For Cross-Functional Change, a Good Disruption Helps

How do you improve the whole organization, not just parts of it? The uber challenge for process improvement in organizations has always been to successfully make improvements across functions. But have any sizable organizations assigned people to manage their major end-to-end processes — and actually been successful?

I got this question from a process leader at a UK bank. He had read my post, “Where Have All the Process Owners Gone?,” and contacted me because his bank has had success in managing departmental processes, but is struggling to crack the cross-functional, end-to-end management of processes. (An example of an “end-to-end process” is all the work involved from the time a customer places an order until it is delivered, including order entry, order fulfillment, and billing.)

This particular bank is currently on a major “Lean” journey (adopting Toyota’s production system methods and thinking), which was started three years ago, and they are making continuous improvement part of their standard work. He said it has gone well, but only at a functional level. Trying to get end-to-end improvements has proven to be very difficult and virtually impossible to do without a special initiative or project driving the change. They now have some significant resources and imperatives to make cross-functional process ownership happen. But with the scale and complexity of the organization, he is concerned that they may never get over the “managing by function” problem.

I checked with my friend Nick Bush, a consultant who has worked extensively in UK banking, and he said the main reason why there are no process owners — perhaps surprisingly given the state of the banking industry— is that there is not yet a compelling enough reason to change. His most recent client (another bank) had a similar process approach with plenty of supporting documentation and improvement work, but having achieved only the beginnings of end-to-end transformation (process managers were not yet in place). The reason, he concluded, was because “In UK banking, we may need to wait for a sufficiently disruptive event — regulation- or market-driven — that causes the established banks to radically re-think what they do.”

Nick’s assessment of the dearth of end-to-end process owners fits with dynamics I see in organizations between their “performance engines,” which operate the business day-to-day, and their management systems for innovation. Most organizations are optimized for current operational performance. The presumption is that tomorrow will look like today, so all we need to do is fine tune our successful model. We can make incremental change, often called continuous improvement, within the performance engine. More dramatic improvement (innovation, transformation) requires a motivator: a feeling that our world is being disrupted. In this increasingly common condition, the environment appears to be turbulent and unpredictable. The kinds of change required to accommodate a world of increasing disruption requires a different organization to run experiments — to try stuff and learn.  (Not fine tune, but innovate.)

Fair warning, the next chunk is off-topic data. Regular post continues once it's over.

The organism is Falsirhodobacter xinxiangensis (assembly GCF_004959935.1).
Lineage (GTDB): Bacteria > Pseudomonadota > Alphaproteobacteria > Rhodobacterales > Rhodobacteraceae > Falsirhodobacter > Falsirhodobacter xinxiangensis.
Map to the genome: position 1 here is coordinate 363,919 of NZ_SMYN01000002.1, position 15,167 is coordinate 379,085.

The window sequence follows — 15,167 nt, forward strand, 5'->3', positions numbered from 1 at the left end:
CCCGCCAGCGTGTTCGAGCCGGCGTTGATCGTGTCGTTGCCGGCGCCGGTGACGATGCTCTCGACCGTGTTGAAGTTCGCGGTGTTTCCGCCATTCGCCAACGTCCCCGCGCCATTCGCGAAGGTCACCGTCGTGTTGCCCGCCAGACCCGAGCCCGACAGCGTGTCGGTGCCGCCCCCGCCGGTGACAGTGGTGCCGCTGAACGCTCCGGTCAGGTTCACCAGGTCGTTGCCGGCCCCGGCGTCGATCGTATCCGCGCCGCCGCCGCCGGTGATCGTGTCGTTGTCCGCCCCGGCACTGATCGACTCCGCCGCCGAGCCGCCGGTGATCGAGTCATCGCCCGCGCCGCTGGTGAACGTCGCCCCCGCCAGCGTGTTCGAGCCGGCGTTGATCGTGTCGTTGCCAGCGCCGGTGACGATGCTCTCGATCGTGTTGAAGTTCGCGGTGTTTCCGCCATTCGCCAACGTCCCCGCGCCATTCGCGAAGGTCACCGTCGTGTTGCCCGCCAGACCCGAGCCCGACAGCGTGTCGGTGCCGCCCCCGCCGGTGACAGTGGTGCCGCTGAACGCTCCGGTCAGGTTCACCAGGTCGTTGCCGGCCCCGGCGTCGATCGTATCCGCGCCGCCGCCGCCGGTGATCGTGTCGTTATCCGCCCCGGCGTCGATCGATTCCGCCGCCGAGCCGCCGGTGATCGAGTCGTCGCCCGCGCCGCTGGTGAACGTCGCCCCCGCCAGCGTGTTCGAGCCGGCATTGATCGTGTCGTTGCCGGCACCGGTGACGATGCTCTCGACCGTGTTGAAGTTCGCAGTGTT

The operating model for experimentation needs an organization with process owners who manage big changes across functions and departments. The challenge is, most of us have a relationship scope of about 100-200 people, so we like to work with these “tribes” of people like us. It’s more difficult with big end-to-end processes to have a tribe that has ownership of the overall goal and a process owner who is also the tribal leader.

In the absence of a significant disruptive event, or obvious proof that the world is changing, the gravitational forces in organizations pull strongly towards the performance engine: functional, hierarchical, command-and-control, rigid. And this engine gets improved and streamlined only with small, incremental changes. I have seen organizations implement complex process management structures (with process executives, process owners, process champions, and process councils) to support the implementation of a major enterprise system. However, the process ownership role then appears to become redundant and hard to justify once the system has been implemented and is delivering the intended benefits.

End-to-end process owners can indeed make a difference in effecting cross-functional change. But organizational leaders must help them fight the powerful, gravitational forces of the command-and-control performance engine that maintain the status quo. To overcome these forces, a good disruption can help. But in an environment that is increasingly unpredictable and volatile, leaders must devote more resources to sensing and responding to threats and opportunities, and then must communicate to the organization what “responding” means in terms of changing the way it does its work. Without a clear and compelling, motivating case being made by leaders, successful cross-functional changes will remain few and far between.

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